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what is a bed actuator ?

A bed actuator is a device used to lift and lower beds or to adjust parts of the bed. These actuators are most often used by hospitals, so patients can easily lift themselves up. The power source that runs a bed actuator can be an electric motor or a hydraulic or pneumatic system; motors are simpler, though hydraulic and pneumatic systems are best for heavier patients and more frequent use.

The primary users of a bed actuator are hospitals and other healthcare facilities. These facilities use beds with actuators to easily position patients for comfort or to adjust their bodies for easy transport by the medical staff. Hospital beds often use multiple sets of actuators to adjust the bed in several positions.

 Personal beds that make use of a bed actuator are typically much less complex that hospital versions, and a lot cheaper. They can be used for simple tasks such as lifting a person into a sitting position, or raising a person's legs and feet for increased comfort. Elderly or disabled people can use sets of actuators to lower and lift the entire bed so they can more easily get into and out of bed.
Most commonly, a bed actuator uses one or more small electric engines for power. It is not uncommon for a bed actuator to be rated for more than 600 pounds (272 kilograms) for a single-person bed. The electric engine usually turns the screws of an actuator arm through a bolt, causing the arm to expand and push up the payload. In reverse, the engine causes the screws to unwind and the height of the bed to decrease. The engine-based actuator also prevents damage to the bed or injury to the occupant in the event of a failure; if a failure occurs, the bed will just remain as it is.
Some forms of bed actuator use hydraulic and pneumatic systems. These are fairly rare, but they are necessary when lifting heavier patients and when paired with heavy beds. They work on the concept of using controlled compressed air or liquids to lift heavier loads that could strain or damage electric motors and the rotary parts of a mechanical actuator. This type of bed actuator also is quite a bit more expensive and requires more effort to maintain, and it lasts about as long as the less-expensive electric motor actuator.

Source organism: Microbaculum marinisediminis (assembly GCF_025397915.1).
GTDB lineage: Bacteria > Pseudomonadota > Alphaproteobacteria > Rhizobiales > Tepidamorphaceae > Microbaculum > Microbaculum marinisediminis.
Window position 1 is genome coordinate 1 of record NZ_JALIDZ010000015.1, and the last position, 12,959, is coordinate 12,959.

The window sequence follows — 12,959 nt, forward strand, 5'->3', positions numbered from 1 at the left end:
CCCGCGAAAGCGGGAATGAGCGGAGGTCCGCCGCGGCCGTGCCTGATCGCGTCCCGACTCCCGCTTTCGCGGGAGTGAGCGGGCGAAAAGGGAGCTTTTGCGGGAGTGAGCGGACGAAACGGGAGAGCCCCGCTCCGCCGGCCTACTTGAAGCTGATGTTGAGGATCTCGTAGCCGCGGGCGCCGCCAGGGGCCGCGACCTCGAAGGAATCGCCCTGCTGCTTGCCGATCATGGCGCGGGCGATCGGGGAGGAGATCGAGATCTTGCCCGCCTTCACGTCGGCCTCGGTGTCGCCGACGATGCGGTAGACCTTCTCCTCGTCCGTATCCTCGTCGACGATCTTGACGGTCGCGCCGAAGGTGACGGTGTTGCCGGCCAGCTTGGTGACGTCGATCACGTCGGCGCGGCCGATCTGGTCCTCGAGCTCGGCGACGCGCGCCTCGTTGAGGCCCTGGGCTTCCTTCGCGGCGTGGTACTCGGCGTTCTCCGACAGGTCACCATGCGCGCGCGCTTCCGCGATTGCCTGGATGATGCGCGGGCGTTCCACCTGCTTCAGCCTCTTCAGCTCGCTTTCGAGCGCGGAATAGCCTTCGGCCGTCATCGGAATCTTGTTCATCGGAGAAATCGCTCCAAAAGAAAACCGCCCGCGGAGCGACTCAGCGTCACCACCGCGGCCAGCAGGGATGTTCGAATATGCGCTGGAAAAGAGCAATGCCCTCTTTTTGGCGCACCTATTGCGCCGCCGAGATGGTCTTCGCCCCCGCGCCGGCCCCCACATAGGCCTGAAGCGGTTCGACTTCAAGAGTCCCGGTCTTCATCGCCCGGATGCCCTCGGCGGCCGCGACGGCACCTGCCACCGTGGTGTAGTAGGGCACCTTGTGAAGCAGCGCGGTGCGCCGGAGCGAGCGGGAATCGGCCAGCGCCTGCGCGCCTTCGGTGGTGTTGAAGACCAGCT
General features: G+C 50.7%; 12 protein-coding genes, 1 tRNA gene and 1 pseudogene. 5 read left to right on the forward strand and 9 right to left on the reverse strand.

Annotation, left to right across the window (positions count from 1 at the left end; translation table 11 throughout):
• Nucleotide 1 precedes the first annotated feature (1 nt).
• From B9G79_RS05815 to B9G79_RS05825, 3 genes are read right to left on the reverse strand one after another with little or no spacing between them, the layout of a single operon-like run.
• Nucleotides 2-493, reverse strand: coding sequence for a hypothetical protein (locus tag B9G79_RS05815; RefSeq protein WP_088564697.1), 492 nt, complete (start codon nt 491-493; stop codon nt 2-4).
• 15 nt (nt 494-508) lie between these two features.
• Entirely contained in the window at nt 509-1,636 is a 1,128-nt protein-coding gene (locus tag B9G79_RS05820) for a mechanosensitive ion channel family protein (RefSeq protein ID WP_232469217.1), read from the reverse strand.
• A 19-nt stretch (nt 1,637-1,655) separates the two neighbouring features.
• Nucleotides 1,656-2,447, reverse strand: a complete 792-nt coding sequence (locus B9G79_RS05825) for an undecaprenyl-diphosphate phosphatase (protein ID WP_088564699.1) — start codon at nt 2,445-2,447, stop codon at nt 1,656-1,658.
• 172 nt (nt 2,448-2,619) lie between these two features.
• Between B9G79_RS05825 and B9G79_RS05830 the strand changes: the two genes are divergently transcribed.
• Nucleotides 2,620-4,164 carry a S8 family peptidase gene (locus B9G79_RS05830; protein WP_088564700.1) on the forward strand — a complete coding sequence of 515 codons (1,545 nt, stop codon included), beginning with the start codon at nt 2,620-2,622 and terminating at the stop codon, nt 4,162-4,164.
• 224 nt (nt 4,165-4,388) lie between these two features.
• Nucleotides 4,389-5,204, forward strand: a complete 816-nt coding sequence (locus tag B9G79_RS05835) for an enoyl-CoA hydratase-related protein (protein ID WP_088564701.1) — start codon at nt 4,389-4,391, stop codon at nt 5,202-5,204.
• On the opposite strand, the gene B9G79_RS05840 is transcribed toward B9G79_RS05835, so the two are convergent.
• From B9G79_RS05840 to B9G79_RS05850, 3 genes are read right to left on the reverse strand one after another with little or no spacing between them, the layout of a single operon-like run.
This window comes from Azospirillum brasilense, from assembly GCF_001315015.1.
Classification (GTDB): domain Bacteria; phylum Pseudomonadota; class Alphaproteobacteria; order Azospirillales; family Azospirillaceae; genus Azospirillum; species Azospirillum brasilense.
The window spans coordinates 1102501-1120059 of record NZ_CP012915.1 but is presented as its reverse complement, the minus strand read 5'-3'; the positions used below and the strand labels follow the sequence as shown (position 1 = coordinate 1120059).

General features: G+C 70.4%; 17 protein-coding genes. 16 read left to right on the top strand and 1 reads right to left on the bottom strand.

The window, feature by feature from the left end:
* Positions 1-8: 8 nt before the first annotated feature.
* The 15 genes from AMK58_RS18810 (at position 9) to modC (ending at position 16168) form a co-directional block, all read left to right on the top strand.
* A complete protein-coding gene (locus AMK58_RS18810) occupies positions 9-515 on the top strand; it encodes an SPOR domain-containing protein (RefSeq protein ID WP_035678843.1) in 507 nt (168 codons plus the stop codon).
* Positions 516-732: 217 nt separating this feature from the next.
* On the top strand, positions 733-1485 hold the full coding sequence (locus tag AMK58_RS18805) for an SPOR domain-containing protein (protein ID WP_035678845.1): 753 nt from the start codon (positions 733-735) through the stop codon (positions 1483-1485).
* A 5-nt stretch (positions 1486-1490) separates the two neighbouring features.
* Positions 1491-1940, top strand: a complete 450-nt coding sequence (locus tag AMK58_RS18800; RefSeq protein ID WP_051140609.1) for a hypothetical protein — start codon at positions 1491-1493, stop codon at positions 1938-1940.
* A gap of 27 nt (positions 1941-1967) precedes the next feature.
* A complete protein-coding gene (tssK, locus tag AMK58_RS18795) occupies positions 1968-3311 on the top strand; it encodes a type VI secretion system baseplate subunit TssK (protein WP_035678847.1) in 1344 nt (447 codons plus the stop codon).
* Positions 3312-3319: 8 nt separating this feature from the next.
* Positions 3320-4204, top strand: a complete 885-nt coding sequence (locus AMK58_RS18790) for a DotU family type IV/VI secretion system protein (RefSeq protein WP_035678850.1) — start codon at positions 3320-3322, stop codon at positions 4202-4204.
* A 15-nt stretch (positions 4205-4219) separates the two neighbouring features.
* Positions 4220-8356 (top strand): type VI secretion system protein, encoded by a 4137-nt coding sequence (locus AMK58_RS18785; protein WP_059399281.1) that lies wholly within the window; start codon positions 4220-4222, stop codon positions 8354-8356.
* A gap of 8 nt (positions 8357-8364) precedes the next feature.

What is difference between a electric actuator and hydraulic actuator ?
Biomechanical, postural and ergonomic aspects during real patient-assisting tasks performed by nurses using an electric versus a hydraulic hospital bed were observed. While there were no differences in the flexed postures the nurses adopted, longer performance times were recorded when electric beds were used. Subjective effort, force exertion and lumbar shear forces exceeding safety limits proved electric beds were superior. Patients' dependency level seemed to influence the type of nurses' intervention (duration and force actions), irrespective of the bed used. The nurses greatly appreciated the electric bed. Its use seemed to reduce the level of effort perceived during care giving and the postural load during critical subtasks. Ergonomics and organizational problems related to adopting electric beds in hospital wards should be addressed further to make their use more efficient.

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